Answer to Bailey Critics Part 8
The Two Female Prophets
Distortion Number Nine
“If you believe the Bailey writings then you must accept every teaching given out by the Theosophical Society, for they were both from the same source.”
Before we cover this let me mention that Alice A. Bailey was never the President of the Theosophical Society (as some critics claim) that was founded by H. P. Blavatsky. She was a member, and lead study classes, but never had a lot of authority in the organization. In addition, there are numerous teachers associated with Theosophy with oconflicting views who were not endorsed by Bailey but often unfairly linked to her.
The Theosophical Society began distancing themselves from Bailey as soon as she began receiving transmissions. She became a basic outcast from the group and only a handful of Theosophists followed her in creating a new organization. Even today, when many serious metaphysical students recognize that the Bailey writings are on a higher order than Blavatsky’s, the society has an eerie silence concerning her. They teach the principle of continuing revelation yet they seem to feel that both God and the Masters have been silent for some time now.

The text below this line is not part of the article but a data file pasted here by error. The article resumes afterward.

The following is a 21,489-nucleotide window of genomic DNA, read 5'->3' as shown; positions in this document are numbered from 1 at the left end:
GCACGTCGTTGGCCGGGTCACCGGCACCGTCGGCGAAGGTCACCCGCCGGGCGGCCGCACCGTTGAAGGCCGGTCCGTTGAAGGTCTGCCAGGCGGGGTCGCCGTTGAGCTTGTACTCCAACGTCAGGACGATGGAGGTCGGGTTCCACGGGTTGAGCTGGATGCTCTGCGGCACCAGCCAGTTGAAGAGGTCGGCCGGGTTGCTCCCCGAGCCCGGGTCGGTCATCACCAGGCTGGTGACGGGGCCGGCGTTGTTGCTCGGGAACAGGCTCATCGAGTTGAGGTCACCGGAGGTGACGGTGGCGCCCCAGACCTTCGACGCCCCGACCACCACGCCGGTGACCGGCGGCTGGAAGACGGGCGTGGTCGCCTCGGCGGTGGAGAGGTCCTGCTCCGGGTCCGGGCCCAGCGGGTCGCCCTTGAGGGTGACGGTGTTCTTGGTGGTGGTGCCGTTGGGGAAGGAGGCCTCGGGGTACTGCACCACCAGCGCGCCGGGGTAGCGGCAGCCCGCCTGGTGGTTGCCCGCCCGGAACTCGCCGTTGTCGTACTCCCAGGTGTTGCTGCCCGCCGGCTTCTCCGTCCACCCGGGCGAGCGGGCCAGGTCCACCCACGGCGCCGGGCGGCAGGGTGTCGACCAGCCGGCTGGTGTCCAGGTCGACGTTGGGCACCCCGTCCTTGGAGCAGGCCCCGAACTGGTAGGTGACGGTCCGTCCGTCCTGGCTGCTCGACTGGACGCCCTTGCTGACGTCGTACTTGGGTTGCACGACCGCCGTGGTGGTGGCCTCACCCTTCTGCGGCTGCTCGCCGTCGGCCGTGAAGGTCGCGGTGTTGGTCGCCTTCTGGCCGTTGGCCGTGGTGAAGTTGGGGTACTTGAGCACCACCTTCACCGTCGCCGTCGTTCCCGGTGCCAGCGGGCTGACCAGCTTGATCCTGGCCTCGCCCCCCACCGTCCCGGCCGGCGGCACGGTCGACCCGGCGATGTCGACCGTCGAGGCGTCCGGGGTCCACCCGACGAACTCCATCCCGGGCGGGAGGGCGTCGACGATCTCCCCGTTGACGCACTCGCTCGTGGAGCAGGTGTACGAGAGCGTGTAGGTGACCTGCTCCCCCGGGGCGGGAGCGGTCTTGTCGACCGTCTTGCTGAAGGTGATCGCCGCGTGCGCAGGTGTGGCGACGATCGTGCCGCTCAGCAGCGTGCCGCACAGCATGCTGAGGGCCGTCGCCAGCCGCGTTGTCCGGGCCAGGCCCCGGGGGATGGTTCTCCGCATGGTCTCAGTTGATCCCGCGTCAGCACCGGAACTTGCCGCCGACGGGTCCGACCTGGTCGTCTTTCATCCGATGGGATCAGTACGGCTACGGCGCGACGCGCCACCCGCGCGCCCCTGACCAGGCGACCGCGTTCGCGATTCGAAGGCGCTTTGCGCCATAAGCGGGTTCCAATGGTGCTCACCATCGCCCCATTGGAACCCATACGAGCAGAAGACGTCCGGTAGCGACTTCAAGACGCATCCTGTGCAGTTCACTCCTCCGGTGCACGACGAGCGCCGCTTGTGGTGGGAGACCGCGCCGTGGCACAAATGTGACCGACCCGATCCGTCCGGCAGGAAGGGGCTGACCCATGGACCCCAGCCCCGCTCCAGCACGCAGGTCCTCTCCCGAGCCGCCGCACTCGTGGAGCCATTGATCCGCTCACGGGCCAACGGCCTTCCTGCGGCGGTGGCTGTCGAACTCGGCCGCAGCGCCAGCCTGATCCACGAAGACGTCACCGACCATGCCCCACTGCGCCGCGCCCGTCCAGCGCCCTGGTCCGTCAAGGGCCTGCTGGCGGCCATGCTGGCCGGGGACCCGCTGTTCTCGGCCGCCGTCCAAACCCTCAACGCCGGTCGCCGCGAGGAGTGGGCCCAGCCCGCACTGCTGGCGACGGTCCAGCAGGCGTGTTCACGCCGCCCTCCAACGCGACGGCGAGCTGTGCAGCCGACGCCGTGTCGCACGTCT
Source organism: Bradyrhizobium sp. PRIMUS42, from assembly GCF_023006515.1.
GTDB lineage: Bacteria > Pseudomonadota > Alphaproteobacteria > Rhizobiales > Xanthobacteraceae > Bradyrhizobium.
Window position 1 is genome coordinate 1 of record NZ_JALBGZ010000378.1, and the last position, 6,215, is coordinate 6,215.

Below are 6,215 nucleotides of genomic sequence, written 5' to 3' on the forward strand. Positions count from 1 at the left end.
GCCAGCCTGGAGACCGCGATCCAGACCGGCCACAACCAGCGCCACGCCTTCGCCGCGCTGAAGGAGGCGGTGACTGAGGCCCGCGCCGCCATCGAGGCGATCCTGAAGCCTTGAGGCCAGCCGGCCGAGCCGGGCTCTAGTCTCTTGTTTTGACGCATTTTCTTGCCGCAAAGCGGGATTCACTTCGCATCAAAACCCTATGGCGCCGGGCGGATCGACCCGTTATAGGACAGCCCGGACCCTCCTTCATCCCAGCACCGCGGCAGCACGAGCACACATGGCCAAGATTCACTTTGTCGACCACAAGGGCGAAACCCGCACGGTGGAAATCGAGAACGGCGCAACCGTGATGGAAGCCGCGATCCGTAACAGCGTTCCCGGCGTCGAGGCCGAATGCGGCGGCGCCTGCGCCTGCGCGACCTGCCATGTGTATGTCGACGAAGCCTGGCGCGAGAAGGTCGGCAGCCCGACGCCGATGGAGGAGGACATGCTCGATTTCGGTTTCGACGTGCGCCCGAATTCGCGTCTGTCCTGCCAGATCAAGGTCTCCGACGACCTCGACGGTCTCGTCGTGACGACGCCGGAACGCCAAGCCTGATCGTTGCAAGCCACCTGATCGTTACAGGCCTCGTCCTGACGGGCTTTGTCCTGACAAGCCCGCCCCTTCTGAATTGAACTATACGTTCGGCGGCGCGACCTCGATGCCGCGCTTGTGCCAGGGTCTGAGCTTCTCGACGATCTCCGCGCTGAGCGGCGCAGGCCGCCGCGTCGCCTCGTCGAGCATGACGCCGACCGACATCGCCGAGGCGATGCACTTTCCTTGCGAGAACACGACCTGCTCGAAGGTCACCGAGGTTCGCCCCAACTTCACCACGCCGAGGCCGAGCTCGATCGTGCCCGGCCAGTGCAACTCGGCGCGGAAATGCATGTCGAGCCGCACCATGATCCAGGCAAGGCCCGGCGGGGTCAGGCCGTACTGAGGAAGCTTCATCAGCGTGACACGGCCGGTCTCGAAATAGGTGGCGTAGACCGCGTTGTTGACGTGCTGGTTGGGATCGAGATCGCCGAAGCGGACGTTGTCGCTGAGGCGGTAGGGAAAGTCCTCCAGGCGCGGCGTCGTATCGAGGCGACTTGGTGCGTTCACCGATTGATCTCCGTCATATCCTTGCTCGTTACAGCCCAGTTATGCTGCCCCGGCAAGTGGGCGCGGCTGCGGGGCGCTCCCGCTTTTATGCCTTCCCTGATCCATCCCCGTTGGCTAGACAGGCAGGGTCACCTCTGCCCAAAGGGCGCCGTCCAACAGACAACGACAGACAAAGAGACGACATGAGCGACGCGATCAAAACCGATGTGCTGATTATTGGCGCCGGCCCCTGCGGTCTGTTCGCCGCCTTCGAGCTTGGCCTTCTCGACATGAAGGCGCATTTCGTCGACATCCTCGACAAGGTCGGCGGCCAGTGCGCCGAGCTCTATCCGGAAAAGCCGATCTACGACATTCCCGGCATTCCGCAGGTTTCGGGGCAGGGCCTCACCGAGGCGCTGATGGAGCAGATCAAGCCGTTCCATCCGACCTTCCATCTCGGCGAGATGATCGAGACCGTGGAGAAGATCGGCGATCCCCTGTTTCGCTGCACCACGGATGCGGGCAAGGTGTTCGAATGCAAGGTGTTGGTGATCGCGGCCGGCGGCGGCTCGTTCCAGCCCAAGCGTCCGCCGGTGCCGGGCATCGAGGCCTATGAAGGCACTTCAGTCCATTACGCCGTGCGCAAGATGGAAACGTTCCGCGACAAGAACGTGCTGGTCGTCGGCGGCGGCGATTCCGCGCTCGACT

This is an interesting correspondence to the Mormon Church which also believes in a continuing revelation, yet current revelators are always overlooked while awaiting some future one working through authorized channels.
Djwhal Khul assisted Blavatsky as well as Alice A. Bailey in the revelation of their teachings, but the method of help for the two was very different, making two very different in presentation, yet both were what was needed for the time.
The difference in the presentation of the two comes mainly because H. P. Blavatsky put the writing in her own words and Alice A. Bailey acted as a transmitter and her revelations were the actual words or thoughts of a 250 year old Master.
Because H. P. Blavatsky put her teachings in her own words, it is her personality, thoughts and flaws which are revealed in her writings whereas the Bailey material give us a window into the mind of a Master of whom death is no barrier.
In fact if one wants proof that Bailey herself did not pen the revealed material, all he has to do is read a book of her own writings and then read one of the books transmitted by Djwhal Khul. A little study reveals beyond dispute that the two sets of writings were authored by two separate minds.